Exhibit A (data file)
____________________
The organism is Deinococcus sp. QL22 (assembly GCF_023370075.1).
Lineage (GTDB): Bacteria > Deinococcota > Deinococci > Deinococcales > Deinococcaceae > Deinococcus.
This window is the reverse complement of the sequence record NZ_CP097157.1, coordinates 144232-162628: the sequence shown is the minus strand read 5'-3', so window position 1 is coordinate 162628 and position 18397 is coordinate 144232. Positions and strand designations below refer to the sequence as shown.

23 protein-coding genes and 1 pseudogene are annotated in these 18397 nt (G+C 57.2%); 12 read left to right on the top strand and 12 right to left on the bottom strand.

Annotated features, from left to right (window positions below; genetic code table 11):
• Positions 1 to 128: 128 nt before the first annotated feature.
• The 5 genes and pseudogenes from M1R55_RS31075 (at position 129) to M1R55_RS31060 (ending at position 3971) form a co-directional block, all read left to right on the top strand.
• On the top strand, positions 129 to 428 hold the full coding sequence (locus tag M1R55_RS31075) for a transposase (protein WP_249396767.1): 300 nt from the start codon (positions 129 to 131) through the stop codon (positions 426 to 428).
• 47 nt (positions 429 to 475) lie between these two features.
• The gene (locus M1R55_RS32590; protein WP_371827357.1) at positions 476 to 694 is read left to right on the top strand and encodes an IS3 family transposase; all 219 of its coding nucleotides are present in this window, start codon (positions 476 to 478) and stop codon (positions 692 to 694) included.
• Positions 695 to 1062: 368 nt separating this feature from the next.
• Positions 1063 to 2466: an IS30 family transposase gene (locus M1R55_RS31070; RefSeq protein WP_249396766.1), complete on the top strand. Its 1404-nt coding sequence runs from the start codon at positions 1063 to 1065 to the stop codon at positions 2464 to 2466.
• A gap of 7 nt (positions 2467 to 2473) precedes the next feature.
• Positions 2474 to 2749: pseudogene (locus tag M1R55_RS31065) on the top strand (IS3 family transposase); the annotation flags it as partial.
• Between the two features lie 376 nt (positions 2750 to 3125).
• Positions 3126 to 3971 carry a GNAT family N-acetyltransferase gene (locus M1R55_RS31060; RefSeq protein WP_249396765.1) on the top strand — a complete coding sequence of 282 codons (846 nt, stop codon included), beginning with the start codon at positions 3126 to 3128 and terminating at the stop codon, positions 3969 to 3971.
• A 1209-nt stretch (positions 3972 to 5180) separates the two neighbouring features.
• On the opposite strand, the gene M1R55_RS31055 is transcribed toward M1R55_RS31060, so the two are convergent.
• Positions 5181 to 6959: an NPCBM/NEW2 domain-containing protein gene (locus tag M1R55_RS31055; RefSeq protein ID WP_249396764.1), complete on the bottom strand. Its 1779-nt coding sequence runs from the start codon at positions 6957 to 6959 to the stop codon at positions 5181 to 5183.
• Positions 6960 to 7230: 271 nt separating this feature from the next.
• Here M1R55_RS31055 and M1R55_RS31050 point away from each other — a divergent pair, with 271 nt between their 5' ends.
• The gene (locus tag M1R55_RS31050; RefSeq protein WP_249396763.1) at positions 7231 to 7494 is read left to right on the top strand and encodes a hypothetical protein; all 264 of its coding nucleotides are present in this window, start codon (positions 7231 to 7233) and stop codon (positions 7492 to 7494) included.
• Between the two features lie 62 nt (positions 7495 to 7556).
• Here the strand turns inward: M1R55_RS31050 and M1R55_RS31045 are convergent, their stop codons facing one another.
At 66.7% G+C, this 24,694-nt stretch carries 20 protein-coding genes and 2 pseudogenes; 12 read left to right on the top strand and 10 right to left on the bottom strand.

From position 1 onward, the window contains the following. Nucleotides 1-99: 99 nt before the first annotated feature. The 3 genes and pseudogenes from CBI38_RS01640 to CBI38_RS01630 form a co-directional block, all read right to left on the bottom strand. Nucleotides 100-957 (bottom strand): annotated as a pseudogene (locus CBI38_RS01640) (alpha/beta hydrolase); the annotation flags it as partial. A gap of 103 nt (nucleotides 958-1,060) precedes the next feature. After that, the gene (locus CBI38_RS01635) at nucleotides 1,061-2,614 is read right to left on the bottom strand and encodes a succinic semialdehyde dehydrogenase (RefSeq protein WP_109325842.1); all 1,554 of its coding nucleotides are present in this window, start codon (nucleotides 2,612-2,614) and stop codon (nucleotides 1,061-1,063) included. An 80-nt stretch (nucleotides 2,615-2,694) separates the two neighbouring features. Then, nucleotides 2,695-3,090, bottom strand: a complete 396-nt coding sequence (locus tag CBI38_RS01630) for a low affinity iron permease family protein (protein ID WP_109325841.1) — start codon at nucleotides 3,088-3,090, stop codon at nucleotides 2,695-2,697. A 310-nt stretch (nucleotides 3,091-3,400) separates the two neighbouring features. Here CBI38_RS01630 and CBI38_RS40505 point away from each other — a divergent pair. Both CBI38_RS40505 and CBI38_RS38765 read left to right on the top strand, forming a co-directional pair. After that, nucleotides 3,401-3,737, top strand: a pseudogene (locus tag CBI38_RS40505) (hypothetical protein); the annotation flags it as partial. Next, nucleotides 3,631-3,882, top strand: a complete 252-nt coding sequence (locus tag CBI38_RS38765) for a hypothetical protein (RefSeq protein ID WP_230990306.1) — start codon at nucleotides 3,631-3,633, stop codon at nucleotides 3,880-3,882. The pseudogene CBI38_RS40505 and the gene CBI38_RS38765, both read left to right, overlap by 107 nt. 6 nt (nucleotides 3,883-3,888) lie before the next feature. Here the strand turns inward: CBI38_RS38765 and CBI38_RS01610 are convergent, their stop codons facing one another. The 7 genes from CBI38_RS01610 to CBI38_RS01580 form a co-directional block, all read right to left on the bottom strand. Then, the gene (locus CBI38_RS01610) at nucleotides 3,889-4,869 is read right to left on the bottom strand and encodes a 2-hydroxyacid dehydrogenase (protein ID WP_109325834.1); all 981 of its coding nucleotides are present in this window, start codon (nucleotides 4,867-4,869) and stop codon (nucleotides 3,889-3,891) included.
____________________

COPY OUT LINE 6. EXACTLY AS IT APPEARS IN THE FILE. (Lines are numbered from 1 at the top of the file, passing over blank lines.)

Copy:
• Positions 1 to 128: 128 nt before the first annotated feature.